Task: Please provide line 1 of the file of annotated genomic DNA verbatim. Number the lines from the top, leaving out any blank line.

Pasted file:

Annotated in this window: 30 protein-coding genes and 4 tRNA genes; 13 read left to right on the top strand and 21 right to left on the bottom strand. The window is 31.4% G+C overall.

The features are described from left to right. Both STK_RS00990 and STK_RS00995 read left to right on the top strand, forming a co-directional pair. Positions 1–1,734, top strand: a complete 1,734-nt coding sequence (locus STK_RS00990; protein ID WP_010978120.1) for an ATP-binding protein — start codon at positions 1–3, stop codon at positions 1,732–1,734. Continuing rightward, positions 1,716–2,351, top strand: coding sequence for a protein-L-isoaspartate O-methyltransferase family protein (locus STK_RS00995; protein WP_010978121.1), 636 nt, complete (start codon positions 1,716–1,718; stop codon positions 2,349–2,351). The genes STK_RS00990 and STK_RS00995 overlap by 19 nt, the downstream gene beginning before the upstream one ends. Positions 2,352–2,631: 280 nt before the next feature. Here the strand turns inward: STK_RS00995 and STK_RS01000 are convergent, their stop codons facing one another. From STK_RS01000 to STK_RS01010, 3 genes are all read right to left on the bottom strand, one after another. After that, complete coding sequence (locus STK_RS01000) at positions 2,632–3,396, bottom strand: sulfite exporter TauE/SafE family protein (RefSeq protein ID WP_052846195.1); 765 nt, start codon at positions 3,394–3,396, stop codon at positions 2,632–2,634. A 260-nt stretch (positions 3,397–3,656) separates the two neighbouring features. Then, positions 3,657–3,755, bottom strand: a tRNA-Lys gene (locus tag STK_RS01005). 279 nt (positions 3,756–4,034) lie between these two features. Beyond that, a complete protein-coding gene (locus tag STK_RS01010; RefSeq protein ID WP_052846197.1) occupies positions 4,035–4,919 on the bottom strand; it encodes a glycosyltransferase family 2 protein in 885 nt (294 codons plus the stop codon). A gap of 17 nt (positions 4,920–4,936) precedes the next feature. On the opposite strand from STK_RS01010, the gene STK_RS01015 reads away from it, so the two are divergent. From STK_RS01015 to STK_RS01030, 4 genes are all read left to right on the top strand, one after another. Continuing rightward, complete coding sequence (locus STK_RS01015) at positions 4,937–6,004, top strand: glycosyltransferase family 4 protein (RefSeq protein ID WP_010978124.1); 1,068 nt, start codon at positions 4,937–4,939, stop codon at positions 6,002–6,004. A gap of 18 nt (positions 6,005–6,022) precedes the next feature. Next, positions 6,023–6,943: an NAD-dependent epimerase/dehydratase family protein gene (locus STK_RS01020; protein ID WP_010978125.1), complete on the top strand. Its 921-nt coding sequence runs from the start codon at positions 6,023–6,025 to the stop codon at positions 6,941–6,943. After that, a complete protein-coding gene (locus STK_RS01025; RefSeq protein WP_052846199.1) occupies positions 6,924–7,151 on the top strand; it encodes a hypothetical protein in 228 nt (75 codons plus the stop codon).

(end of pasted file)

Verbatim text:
Annotated in this window: 30 protein-coding genes and 4 tRNA genes; 13 read left to right on the top strand and 21 right to left on the bottom strand. The window is 31.4% G+C overall.